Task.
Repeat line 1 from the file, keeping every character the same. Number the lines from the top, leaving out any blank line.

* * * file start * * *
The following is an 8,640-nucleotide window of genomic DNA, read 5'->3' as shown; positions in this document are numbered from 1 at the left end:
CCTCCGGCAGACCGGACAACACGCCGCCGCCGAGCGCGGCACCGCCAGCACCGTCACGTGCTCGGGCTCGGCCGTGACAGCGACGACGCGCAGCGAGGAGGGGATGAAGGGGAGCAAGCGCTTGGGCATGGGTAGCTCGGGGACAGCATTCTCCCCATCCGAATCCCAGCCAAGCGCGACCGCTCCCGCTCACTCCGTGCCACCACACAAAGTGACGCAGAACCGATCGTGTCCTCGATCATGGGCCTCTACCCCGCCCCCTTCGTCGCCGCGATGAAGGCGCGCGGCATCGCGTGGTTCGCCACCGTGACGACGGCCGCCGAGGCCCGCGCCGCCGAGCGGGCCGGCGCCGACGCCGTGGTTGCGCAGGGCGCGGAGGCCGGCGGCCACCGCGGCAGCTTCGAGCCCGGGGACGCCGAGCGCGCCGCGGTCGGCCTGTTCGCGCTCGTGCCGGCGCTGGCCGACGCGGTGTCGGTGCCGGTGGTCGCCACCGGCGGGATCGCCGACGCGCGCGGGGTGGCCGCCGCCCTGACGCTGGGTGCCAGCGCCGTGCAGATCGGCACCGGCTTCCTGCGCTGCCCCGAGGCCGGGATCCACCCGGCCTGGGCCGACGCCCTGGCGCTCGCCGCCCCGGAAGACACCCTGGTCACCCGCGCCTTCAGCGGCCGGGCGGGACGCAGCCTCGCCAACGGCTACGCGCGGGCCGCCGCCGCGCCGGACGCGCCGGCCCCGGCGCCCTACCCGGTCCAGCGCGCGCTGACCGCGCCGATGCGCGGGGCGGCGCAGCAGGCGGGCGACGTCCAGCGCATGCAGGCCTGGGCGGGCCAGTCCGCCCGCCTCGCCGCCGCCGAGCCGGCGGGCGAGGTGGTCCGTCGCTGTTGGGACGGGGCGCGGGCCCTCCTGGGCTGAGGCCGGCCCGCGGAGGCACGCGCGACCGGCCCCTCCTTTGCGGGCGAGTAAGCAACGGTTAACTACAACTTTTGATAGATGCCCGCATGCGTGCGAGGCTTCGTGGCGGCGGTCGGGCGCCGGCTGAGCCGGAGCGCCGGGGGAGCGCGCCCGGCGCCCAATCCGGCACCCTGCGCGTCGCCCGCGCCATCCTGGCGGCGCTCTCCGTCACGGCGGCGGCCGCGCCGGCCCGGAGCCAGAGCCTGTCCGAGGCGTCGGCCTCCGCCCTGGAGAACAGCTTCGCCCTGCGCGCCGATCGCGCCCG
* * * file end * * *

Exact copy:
The following is an 8,640-nucleotide window of genomic DNA, read 5'->3' as shown; positions in this document are numbered from 1 at the left end: